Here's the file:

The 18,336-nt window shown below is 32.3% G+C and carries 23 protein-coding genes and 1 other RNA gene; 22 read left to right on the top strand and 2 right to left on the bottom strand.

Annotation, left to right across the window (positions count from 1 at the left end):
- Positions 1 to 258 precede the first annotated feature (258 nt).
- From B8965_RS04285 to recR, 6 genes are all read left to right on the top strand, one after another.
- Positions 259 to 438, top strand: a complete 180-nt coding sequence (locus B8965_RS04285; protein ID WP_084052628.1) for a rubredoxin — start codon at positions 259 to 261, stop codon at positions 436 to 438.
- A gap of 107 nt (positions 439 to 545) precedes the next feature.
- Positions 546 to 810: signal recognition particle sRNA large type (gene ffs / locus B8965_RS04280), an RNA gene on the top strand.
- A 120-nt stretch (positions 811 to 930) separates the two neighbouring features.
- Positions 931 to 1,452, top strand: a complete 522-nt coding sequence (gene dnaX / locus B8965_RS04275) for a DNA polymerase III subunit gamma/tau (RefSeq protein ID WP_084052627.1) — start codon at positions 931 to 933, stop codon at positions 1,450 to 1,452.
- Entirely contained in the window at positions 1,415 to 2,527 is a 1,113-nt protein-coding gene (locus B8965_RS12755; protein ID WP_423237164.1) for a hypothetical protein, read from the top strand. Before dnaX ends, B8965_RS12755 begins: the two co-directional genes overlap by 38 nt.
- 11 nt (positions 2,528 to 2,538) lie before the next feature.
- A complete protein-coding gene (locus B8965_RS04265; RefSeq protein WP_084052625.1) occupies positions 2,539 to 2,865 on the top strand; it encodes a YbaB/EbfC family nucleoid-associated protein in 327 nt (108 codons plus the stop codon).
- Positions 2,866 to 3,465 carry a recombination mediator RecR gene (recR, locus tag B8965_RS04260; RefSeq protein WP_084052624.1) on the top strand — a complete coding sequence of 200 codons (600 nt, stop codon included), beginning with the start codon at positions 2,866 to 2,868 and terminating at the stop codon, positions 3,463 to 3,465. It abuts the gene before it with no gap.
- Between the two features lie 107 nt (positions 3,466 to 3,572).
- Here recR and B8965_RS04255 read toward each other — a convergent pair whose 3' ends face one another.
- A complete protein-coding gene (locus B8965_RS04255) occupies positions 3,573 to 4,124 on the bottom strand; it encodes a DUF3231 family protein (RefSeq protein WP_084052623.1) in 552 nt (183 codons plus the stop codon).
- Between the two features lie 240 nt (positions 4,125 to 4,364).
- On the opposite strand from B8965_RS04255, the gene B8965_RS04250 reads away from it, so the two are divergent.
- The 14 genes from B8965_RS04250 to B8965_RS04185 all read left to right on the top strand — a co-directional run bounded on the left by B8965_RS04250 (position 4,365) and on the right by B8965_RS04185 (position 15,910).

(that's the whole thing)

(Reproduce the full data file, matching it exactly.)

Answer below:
The 18,336-nt window shown below is 32.3% G+C and carries 23 protein-coding genes and 1 other RNA gene; 22 read left to right on the top strand and 2 right to left on the bottom strand.

Annotation, left to right across the window (positions count from 1 at the left end):
- Positions 1 to 258 precede the first annotated feature (258 nt).
- From B8965_RS04285 to recR, 6 genes are all read left to right on the top strand, one after another.
- Positions 259 to 438, top strand: a complete 180-nt coding sequence (locus B8965_RS04285; protein ID WP_084052628.1) for a rubredoxin — start codon at positions 259 to 261, stop codon at positions 436 to 438.
- A gap of 107 nt (positions 439 to 545) precedes the next feature.
- Positions 546 to 810: signal recognition particle sRNA large type (gene ffs / locus B8965_RS04280), an RNA gene on the top strand.
- A 120-nt stretch (positions 811 to 930) separates the two neighbouring features.
- Positions 931 to 1,452, top strand: a complete 522-nt coding sequence (gene dnaX / locus B8965_RS04275) for a DNA polymerase III subunit gamma/tau (RefSeq protein ID WP_084052627.1) — start codon at positions 931 to 933, stop codon at positions 1,450 to 1,452.
- Entirely contained in the window at positions 1,415 to 2,527 is a 1,113-nt protein-coding gene (locus B8965_RS12755; protein ID WP_423237164.1) for a hypothetical protein, read from the top strand. Before dnaX ends, B8965_RS12755 begins: the two co-directional genes overlap by 38 nt.
- 11 nt (positions 2,528 to 2,538) lie before the next feature.
- A complete protein-coding gene (locus B8965_RS04265; RefSeq protein WP_084052625.1) occupies positions 2,539 to 2,865 on the top strand; it encodes a YbaB/EbfC family nucleoid-associated protein in 327 nt (108 codons plus the stop codon).
- Positions 2,866 to 3,465 carry a recombination mediator RecR gene (recR, locus tag B8965_RS04260; RefSeq protein WP_084052624.1) on the top strand — a complete coding sequence of 200 codons (600 nt, stop codon included), beginning with the start codon at positions 2,866 to 2,868 and terminating at the stop codon, positions 3,463 to 3,465. It abuts the gene before it with no gap.
- Between the two features lie 107 nt (positions 3,466 to 3,572).
- Here recR and B8965_RS04255 read toward each other — a convergent pair whose 3' ends face one another.
- A complete protein-coding gene (locus B8965_RS04255) occupies positions 3,573 to 4,124 on the bottom strand; it encodes a DUF3231 family protein (RefSeq protein WP_084052623.1) in 552 nt (183 codons plus the stop codon).
- Between the two features lie 240 nt (positions 4,125 to 4,364).
- On the opposite strand from B8965_RS04255, the gene B8965_RS04250 reads away from it, so the two are divergent.
- The 14 genes from B8965_RS04250 to B8965_RS04185 all read left to right on the top strand — a co-directional run bounded on the left by B8965_RS04250 (position 4,365) and on the right by B8965_RS04185 (position 15,910).